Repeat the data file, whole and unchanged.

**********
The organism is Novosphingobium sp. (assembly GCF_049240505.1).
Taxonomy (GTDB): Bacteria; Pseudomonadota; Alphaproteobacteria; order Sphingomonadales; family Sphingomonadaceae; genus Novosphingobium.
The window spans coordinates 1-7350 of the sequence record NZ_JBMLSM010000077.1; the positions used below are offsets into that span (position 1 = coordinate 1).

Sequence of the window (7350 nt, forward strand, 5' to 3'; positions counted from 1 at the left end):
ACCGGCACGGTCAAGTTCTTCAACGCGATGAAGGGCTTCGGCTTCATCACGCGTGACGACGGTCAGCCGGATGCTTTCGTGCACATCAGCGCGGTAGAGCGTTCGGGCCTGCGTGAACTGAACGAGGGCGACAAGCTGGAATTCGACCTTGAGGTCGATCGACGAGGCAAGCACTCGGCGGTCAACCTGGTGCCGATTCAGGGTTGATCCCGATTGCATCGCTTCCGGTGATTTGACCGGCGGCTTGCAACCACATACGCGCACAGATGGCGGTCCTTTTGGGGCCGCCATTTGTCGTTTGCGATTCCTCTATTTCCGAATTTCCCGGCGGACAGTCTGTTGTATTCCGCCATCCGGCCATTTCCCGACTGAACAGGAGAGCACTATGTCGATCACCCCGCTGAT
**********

The organism is Novosphingobium sp. (assembly GCF_049240505.1).
Taxonomy (GTDB): Bacteria; Pseudomonadota; Alphaproteobacteria; order Sphingomonadales; family Sphingomonadaceae; genus Novosphingobium.
The window spans coordinates 1-7350 of the sequence record NZ_JBMLSM010000077.1; the positions used below are offsets into that span (position 1 = coordinate 1).

Sequence of the window (7350 nt, forward strand, 5' to 3'; positions counted from 1 at the left end):
ACCGGCACGGTCAAGTTCTTCAACGCGATGAAGGGCTTCGGCTTCATCACGCGTGACGACGGTCAGCCGGATGCTTTCGTGCACATCAGCGCGGTAGAGCGTTCGGGCCTGCGTGAACTGAACGAGGGCGACAAGCTGGAATTCGACCTTGAGGTCGATCGACGAGGCAAGCACTCGGCGGTCAACCTGGTGCCGATTCAGGGTTGATCCCGATTGCATCGCTTCCGGTGATTTGACCGGCGGCTTGCAACCACATACGCGCACAGATGGCGGTCCTTTTGGGGCCGCCATTTGTCGTTTGCGATTCCTCTATTTCCGAATTTCCCGGCGGACAGTCTGTTGTATTCCGCCATCCGGCCATTTCCCGACTGAACAGGAGAGCACTATGTCGATCACCCCGCTGAT